I don't like whiskey (or whisky), and my bed is one I cannot hide under. But over December and January in my largest retirement fund, where I have SAA discretion (I view it as strategic risk allocation, rather than asset) I sold lots of equity and am now over 50% cash and linkers. It can be done.

I have never done/supported TAA over my investment career, and view my decision as an asset owner one, not an investment manager one.

Which leads me to offer an answer to the two issues you wish you had pressed him on. It has historically been good practice for asset owner clients to mandate close to zero cash in a mandate. Most managers are rubbish at market timing (see my TAA comment above), and it is foolish to give them rope to hang the client's portfolio with. And it is hard for asset owners to have the skills (and organisational flexibility) to tilt towards (say) value when they think "value risk" vs "growth risk" is underpriced.

Very few investment managers are incented to make the big calls we are talking about. The asset owners with the necessary time horizon are the only ones who can do it. (Or they need to identify the skill of the few JGs that exist and appoint them for long enough to harvest the fruits of those skills). And in fact these guys are not investment managers (who manage portfolios), rather they are strategic risk managers.

Happy to elaborate offline, Robert. Quite a few of your FT colleagues know who I am...

PS The world is in a BNPL Ponzi scheme, debt is the politician's friend, and there are few guardrails there. Central banks are probably fighting the last war (inflation), and not rearming to prevent the next one (correlated, big, risk crystallizations). Think Archegos and friends...The best global Risk Mitigation effort is the Paris Agreement, and implementation there is not exactly in high gear. Recommend 4 Reply Share A dialog showing a permalink to the comment Report Marc A popover with more user information 9 HOURS AGO In reply to ArioMike I tend to agree with Jeremy as well but my move has been more along the lines of 15% cash and "safe" stocks. So, for example, I would be curious to know why you wouldn't think that a name say like Nestle, which gives you a 2.5% dividend yield in a country with negative rates wouldn't"t be more appealing than holding cash? Even during the GFC, when it had a run of 50% in the previous 2 years to its peak, it only went down c20% and was back near its previous peak within 2 years. It also feels like this time around, with no visibility on yields anywhere already being programmed into the medium term, a turn to these kind of value stocks with sustainable dividends will be more immediate and that these types of stocks may suffer even less than after the GFC.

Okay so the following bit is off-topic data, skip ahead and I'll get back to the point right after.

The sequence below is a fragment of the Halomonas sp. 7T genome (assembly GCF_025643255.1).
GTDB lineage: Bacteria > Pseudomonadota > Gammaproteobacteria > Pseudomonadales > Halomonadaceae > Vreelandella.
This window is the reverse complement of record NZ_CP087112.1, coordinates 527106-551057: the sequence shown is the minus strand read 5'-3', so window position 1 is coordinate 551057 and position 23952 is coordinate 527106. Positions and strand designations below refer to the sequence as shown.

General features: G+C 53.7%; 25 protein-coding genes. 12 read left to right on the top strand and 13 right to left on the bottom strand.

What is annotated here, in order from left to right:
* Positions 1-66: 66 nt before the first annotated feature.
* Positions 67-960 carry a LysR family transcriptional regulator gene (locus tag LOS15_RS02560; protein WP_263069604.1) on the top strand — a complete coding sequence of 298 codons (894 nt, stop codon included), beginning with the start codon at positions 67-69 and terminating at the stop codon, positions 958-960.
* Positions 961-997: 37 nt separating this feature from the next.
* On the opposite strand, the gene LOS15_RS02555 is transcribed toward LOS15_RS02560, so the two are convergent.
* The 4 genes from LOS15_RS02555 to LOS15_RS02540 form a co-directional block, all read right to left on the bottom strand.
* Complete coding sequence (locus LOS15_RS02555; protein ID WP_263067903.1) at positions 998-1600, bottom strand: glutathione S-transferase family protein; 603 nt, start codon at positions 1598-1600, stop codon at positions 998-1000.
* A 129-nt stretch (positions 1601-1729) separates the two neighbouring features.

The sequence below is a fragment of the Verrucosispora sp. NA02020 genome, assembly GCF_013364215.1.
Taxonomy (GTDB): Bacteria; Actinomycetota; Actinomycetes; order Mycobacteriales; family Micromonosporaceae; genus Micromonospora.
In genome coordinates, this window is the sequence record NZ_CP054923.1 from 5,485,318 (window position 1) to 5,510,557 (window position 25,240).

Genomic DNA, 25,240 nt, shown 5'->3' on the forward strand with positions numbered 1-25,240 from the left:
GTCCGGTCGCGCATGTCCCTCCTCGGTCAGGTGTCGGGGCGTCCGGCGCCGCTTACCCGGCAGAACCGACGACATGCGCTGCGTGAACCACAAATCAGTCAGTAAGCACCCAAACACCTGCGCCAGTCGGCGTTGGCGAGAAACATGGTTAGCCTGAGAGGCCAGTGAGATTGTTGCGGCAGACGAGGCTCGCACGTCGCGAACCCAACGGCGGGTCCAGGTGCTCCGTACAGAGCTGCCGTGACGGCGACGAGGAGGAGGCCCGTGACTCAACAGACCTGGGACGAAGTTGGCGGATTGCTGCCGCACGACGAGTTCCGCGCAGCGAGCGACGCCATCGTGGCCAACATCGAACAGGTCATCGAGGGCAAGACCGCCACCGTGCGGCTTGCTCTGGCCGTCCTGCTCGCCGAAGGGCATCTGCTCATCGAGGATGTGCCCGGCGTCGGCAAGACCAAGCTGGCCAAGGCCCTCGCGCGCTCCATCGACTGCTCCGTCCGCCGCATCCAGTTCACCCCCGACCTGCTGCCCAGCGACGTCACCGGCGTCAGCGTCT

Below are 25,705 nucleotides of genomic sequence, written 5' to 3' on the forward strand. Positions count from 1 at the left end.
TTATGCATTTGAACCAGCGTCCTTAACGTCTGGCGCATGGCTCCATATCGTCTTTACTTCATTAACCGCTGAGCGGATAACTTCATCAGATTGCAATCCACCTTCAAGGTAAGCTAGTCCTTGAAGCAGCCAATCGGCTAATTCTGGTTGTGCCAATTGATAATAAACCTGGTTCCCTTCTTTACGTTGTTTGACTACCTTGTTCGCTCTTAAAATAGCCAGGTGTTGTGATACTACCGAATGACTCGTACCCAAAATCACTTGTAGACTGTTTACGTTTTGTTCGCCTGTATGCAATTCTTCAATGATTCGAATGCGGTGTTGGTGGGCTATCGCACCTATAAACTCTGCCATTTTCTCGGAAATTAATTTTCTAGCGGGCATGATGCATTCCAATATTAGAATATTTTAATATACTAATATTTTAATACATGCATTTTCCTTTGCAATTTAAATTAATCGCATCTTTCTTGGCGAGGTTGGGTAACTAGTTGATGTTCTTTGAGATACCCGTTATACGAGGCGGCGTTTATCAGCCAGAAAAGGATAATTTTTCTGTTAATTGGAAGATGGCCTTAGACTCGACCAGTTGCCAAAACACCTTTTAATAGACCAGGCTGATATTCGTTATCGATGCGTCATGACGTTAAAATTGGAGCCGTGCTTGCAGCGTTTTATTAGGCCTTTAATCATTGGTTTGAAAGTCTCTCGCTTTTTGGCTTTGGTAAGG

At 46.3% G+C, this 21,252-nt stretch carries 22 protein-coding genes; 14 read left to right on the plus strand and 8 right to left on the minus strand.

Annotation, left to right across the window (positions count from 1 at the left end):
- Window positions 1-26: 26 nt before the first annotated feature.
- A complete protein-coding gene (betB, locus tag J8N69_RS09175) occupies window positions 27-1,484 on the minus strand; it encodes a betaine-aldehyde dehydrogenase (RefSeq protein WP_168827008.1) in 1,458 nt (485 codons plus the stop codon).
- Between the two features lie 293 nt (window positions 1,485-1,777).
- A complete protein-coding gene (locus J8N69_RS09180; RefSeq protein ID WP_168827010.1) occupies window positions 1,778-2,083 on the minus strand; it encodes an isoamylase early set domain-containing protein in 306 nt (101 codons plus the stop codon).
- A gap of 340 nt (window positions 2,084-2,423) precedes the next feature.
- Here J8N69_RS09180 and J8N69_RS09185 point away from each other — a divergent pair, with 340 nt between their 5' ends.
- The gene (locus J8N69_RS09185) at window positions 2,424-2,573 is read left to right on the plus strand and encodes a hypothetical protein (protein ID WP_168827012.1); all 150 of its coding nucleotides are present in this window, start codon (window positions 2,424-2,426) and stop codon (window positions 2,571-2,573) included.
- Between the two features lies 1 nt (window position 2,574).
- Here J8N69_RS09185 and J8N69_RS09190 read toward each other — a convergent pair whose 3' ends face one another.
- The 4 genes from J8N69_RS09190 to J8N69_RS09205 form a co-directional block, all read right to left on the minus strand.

Recommend 2 Reply Share A dialog showing a permalink to the comment Report Incedo A popover with more user information 8 HOURS AGO In reply to Marc I have a similar strategy, in that I have created a cash pool which is sufficiently large to cover my outgoings over the next 5 years, though I am reluctant to invest in a single dividend yielding stock. Warren Buffet provides a strong rationale for why an index is preferable to single stocks ( https://www.cnbc.com/2020/05/22/warren-buffett-most-people-shouldnt-pick-single-stocks.html ).
Recommend Reply Share A dialog showing a permalink to the comment Report memento_mori A popover with more user information 4 HOURS AGO In reply to Incedo Why does Buffet himself holds individual stocks rather than indexes ? Recommend 2 Reply Share A dialog showing a permalink to the comment Report READ MORE OF THIS CONVERSATION > F2020 A popover with more user information 8 HOURS AGO In reply to ArioMike You are prudent and of course also technically correct. Also, agree it is a giant ponzi scheme.

However, curious to know your thoughts as to why you believe the Fed would allow the S&P to fall by a large margin (say >20%), triggering contagions?
Recommend Reply Share A dialog showing a permalink to the comment Report Reading Panda A popover with more user information 8 HOURS AGO In reply to ArioMike I have found much comfort in your comment as I thought that I am so dumb for holding 70% in cash, no literally, cash. And the point about getting "shot", well, I made an email and told them I will underperform but their capital is safe. Recommend Reply Share

[May 24, 2021] Taibbi- Con Of The Week - Greensill Capital

May 24, 2021 | www.zerohedge.com

pndr4495 2 days ago (Edited)

Doyle Lonnegan to Johnny "Hooker" Kelly in the movie The Sting: "Your boss is quite the card player Mr. Kelly. How does he do it?"

Kelly to Lonnegan: "He cheats."

philipat 2 days ago

It's appropriate that the entirely useless ex-PM Cameron got taken by this guy and tried to use his influence to access free money for him from The Treasury as an "advisor"..He didn't get any.

Cameron couldn't even do corruption properly!!

[May 24, 2021] -The Fed Has Lost Control- - John Williams Warns Of Hyperinflation In 2022

May 24, 2021 | www.zerohedge.com

messystateofaffairs 48 minutes ago

The Fed never had control, just s bunch of shysters running a long term hybrid ponzi scheme.

Lordflin 54 minutes ago (Edited)

The Fed is losing control...

I suppose that is true... as the function has been to drain the people's wealth into the coffers of the few...

The Real Satoshi 29 minutes ago remove link

Sad that Greg Hunter got kicked off youtube.

gregga777 12 minutes ago (Edited)

He is in great company, though. Anyone who offends the Marxist narratives (Politically Correct, Multicultural, Affirmative Action, Diversity, Feminist, LGBTQQ, etc.) gets kicked off YouTube.

pmc 36 minutes ago (Edited) remove link

...As Kissinger said "The illegal we do immediately; the unconstitutional takes a little longer."

https://thenewamerican.com/kissinger-the-illegal-we-do-immediately-the-unconstitutional-takes-a-little-longer/